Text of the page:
Although many know Seattle for the world-famous coffee company that got its start in the city, Seattle has more to offer visitors than its unique cafe culture. The Emerald City is bordered by water on two sides, filled with a smattering of lakes and surrounded by a host of national parks and forests further afield. Seattle’s green spaces and natural beauty are best enjoyed during the city’s short but sweet summer months, but the city’s iconic landmarks and attractions give visitors plenty to do even when the weather doesn’t cooperate.
Several of the city’s major attractions are located near the Space Needle.
The Space Needle (spaceneedle.com) is to Seattle what the Empire State Building is to New York, an icon capable of representing the whole city with only its outline. On a clear day, you can see Puget Sound, Mount Rainier and the Cascade and Olympic mountain ranges from the 360-degree view atop of the 520-foot-high tower. Even on one of Seattle’s frequent misty, foggy days, you’ll want to take the 41-second elevator ride to the top and dine in the revolving restaurant.
One of Seattle’s oldest and most architecturally rich neighborhoods, Pioneer Square (pioneersquare.org) is a registered National Historic Landmark. The elegant Victorian neighborhood now houses a burgeoning art scene, best visited during the open-studio art walk on the first Thursday of each month.
Seattle’s main attractions, like the city itself, are firmly grounded in their natural surroundings. At Pike Place Market (pikeplacemarket.org), near the waterfront, massive bouquets of exquisite flowers sell for as little as $5, while local fisherman draw in shoppers with their energetic fish tossing. Along the expansive boardwalk that runs behind the market, the Seattle Aquarium (seattleaquarium.org) showcase pacific marine life through six major exhibits focusing on local flora and fauna, marine mammals and reef life. Near the Space Needle, the Pacific Science Center (pacsci.org) has a butterfly house, insect village and robotic dinosaur models, as well as temporary exhibits and special daily presentations. In the same area, the high-tech Experience Music Project (empsfm.org) is both a homage to contemporary music, with temporary exhibits based on popular musicians, and a hands-on sound lab where visitors can create their own sound landscape.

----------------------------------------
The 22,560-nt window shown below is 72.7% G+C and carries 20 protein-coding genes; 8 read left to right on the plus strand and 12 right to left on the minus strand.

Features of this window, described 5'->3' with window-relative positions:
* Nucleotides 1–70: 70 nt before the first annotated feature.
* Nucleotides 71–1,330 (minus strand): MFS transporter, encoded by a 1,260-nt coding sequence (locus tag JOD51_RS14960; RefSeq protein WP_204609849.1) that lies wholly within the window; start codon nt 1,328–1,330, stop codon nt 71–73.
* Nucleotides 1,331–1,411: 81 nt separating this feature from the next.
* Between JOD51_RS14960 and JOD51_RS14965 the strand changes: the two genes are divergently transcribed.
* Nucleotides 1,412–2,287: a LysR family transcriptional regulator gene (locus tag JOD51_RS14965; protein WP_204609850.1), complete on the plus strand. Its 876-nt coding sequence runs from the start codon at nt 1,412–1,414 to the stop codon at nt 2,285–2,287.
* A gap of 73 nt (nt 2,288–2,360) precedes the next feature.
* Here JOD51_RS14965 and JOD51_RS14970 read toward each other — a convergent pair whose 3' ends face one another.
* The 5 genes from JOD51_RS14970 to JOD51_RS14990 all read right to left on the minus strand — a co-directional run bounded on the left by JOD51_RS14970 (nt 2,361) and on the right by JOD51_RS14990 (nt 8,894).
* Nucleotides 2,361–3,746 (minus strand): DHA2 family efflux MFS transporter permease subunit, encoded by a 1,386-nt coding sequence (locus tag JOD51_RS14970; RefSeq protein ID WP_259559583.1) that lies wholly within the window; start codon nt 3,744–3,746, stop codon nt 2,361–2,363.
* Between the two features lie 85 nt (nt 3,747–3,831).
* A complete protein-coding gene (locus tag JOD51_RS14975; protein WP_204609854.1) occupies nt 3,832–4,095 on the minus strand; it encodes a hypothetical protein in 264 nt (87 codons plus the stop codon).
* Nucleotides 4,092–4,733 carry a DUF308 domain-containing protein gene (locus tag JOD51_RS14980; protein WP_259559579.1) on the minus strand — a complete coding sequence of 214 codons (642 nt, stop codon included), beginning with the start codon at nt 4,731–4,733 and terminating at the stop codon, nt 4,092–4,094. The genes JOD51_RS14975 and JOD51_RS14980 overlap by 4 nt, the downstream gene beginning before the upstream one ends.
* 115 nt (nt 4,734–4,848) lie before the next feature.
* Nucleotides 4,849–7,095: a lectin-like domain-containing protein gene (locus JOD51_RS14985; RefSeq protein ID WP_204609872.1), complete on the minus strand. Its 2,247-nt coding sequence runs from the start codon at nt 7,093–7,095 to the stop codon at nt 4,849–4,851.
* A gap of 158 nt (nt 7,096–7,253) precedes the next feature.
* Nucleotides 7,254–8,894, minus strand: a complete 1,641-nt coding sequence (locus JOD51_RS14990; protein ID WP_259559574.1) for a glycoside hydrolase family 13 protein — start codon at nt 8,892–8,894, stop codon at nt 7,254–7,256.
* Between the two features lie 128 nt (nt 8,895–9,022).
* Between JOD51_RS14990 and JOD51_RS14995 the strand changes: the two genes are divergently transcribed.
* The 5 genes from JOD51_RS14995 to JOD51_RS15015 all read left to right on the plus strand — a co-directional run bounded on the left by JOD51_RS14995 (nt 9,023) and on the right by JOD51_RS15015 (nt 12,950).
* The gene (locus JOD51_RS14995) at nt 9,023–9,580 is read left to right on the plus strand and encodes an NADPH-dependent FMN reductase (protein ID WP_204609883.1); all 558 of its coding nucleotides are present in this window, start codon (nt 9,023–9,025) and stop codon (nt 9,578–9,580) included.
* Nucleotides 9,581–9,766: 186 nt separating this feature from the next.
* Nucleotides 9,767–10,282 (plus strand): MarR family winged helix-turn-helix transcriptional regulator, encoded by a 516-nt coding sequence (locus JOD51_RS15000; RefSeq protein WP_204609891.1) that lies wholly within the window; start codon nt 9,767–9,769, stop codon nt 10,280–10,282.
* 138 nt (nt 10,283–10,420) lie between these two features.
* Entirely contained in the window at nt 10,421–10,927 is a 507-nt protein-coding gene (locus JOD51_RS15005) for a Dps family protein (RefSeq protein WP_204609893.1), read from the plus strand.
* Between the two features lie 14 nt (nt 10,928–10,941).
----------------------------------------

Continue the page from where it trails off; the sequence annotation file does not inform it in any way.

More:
Extending narrowly along Washington’s western edge, Lake Washington effectively separates Seattle from the mainland, while Union Lake makes up part of the Ballard Lock system connecting Lake Washington to the Pacific. If you arrive in Seattle by car from the east, you’ll take in an expansive view of Lake Washington when crossing the Evergreen Point Floating Bridge. For a more leisurely viewing experience, hop on one of the Washington State Ferries over to Bainbridge Island, or rent a rowboat or canoe from the University of Washington Waterfront Activities Center. The center opens to the public for hourly rentals year round, except November and December, when it closes for the winter.
Gas Works Park is the most unique park in Seattle. In a sheer departure from your average sculpture park, where the twisted metal structures are purpose-built in an artistic manner, the material came first at Gas Works. Remnants of a coal gasification plant were reimagined into metal play structures, picnic shelters and sculptures at this American Society of Landscape Architects Design Excellence Award-winning site. If you visit Seattle in fair weather, make sure to visit Green Lake Park, due north of Gas Works. One of the most beloved green spaces in the city, this clear, still glacier lake features a wide 2.8-mile path circling just along the shore of the lake.
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